Activity 1E: "Twinkle, Twinkle, Little Star"
To encourage students to observe the quality of the night sky and to determine the number of stars that can be seen from their local area.
Ask students how many stars there are outside at night. Accept all estimates and record them on the chalkboard. Ask how they could go beyond guesses and estimates. Tell students that they are going to devise a way to count the stars in the sky. If you have access, tell them their data will become part of a national, on-line collaboration.
Ask students to explain the phrase "Twinkle, Twinkle, Little Star". Ask them what "twinkling" means. Explain to students that only stars twinkle--the moon and planets do not. As a group, make the predictions as suggested on the activity sheet. Pick a time for students to make night-time observations of stars. Then proceed to the bottom half of the activity.
Procedure Have students measure the width of their "Observing Device" and then cut the tube so that its length is three times its width. The tube will show just a small section of the entire sky. Explain to students that it would take 144 such tubes to cover the whole sky.
Plan a time for students to take a "Star Census". Review with students how to do the counting. If possible, it would be interesting to have students make these observations in different locations (near a city or out in the country) and at different times (when there's a bright moon and when there's no moon). For younger students, you can use fewer observations. Just remember that each observation represents 1/144th of the sky. If students make only 6 observations, they would multiply the total number of stars observed by 24 (which is 144 divided by 6).
Many poets have written about the night sky. Encourage students to do a literature search for poems about starry nights. As an alternative, after completing Live From the Stratosphere, you could have them rewrite "Twinkle, Twinkle..." in "Scientifically Correct" language, applying as many of the new concepts they've acquired in an intentionally light-hearted parody of the old nursery rhyme. "Scintillate, scintillate, giant Globe of Gas..." might give them the idea, but we're sure your students can do better than the LFS Development Team! You'll find literary sidebars throughout this Guide, and can share them with your students. You can see poet Gerard Manley Hopkins playing with words to match his perceptions of the stars. Encourage your students to do likewise, and share their work with the LFS project, via mail or e-mail, when you return the Teacher and Student Evaluation forms.
LFS On-line Connection
If you're on-line, check out the more detailed suggestions about how your students can share their observations with other sites. Look for the "Star Census" area. With access to the World Wide Web, they'll literally get their names on the map and see their data appear as part of the LFS on-line materials.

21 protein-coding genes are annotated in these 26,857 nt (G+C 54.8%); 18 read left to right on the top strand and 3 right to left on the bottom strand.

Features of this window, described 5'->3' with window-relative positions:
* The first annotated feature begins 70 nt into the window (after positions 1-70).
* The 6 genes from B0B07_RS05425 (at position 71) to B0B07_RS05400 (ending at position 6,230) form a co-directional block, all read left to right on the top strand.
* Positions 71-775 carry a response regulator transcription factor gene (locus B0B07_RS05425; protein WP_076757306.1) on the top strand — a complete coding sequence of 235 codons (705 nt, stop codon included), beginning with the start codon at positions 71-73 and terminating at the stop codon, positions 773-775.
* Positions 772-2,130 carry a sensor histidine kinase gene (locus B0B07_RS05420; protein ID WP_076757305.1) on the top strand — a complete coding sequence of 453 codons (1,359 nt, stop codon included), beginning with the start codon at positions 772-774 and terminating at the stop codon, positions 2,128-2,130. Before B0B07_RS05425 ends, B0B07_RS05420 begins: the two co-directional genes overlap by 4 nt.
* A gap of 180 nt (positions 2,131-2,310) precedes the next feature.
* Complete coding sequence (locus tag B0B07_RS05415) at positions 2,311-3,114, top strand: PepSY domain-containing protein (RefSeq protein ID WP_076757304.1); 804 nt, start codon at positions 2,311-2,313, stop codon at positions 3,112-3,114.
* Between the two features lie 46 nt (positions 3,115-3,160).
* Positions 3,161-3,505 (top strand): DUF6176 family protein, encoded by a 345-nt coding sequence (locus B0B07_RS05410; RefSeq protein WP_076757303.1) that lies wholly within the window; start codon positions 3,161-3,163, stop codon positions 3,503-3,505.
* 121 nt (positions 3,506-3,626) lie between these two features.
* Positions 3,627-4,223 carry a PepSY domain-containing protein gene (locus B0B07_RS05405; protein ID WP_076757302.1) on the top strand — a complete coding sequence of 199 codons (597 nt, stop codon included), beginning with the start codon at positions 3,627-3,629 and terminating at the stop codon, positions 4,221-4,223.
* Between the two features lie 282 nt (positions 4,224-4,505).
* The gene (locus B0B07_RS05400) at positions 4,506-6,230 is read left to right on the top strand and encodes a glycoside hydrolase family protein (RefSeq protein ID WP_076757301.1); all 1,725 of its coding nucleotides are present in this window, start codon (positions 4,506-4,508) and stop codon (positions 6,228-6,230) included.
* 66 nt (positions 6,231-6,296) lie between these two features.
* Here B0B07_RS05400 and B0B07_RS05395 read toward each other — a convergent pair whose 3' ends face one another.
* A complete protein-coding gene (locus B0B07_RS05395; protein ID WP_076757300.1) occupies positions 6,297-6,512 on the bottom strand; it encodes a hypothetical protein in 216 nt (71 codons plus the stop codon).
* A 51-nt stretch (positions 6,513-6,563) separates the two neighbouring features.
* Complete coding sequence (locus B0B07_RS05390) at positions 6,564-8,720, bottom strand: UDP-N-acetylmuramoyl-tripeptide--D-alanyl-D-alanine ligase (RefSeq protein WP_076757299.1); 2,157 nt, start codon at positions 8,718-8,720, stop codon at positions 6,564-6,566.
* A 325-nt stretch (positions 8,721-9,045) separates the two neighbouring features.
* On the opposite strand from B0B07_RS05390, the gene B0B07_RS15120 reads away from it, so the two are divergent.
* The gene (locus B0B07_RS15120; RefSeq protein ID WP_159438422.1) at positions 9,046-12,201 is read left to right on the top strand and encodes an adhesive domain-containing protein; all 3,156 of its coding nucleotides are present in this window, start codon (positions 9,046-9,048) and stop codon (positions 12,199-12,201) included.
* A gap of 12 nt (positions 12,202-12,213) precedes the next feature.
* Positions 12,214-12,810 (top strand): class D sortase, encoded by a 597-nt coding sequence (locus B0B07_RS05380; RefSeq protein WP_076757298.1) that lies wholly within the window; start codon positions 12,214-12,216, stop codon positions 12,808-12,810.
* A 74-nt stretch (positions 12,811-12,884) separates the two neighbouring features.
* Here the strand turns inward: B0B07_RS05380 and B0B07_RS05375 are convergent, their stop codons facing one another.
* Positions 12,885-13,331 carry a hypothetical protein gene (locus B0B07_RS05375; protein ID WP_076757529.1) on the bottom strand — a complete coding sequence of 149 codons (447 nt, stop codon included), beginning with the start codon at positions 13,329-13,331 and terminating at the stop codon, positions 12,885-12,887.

We'll be featuring star-counting and light pollution activities during the Night Flight to the Stars program, airing live beginning at 20:00 Eastern on October 13th.
The KAO flies above most of the earth's atmosphere, higher than most water vapor and clouds. At 41,000 feet, the stars do not twinkle. The sky is much clearer and more steady above most of the atmosphere.
"Twinkle, Twinkle, Little Star"
Have you ever wondered what makes a star twinkle? On the next clear night look at a bright star.
A star is a point of light. It is so far away that even the largest telescope cannot show the star's disk. The atmosphere changing between the star and your eye causes starlight to twinkle.
Make these predictions about twinkling:
a. Do stars lower in the sky or higher, twinkle more?__________
b. Do stars twinkle more on a windy night, or a still night?__________
c. Do stars twinkle more at sea level or on a mountain top?__________
d. Do stars also change color as they twinkle?__________
Hint: Count star blink rates to answer the first question.
Share your data with students in other locations to answer the remaining questions.
"Seeing" is the term astronomers use to describe the steadiness of images. "Seeing" is best when the twinkling is least. When the seeing is good, astronomers can collect better data about the brightness and color of distant stars and galaxies.
Try this experiment to measure the number of stars you can see.
1. Make an "Observing Device" from a bathroom tissue or paper towel tube. Measure the diameter of your tube. Cut its length to be three times its diameter. Through the tube, you will see only a small portion of the sky. It would take 144 tubes to cover the whole sky.
2. One by one, face in each of the 4 compass directions (North, South, East and West).
3. Hold the tube 3/4 of the way up from the horizon in each direction and count the number of stars seen through the tube. Hold the tube half-way up from the horizon and repeat the count. Repeat the procedure again with the tube pointed a third of the way up. Repeat observations for the other directions. Record your data below.
4. Add up the number of stars for all 12 sightings. If it takes 144 tubes to cover the sky, then you have observed 1/12th of the sky. Multiply your sub-total by 12 to estimate the total number of stars in the sky. Estimated total number of stars:_________ (includes the stars above and below the horizon)
5. Add up and compare the three measurements in each direction. Why do you see more stars in certain directions?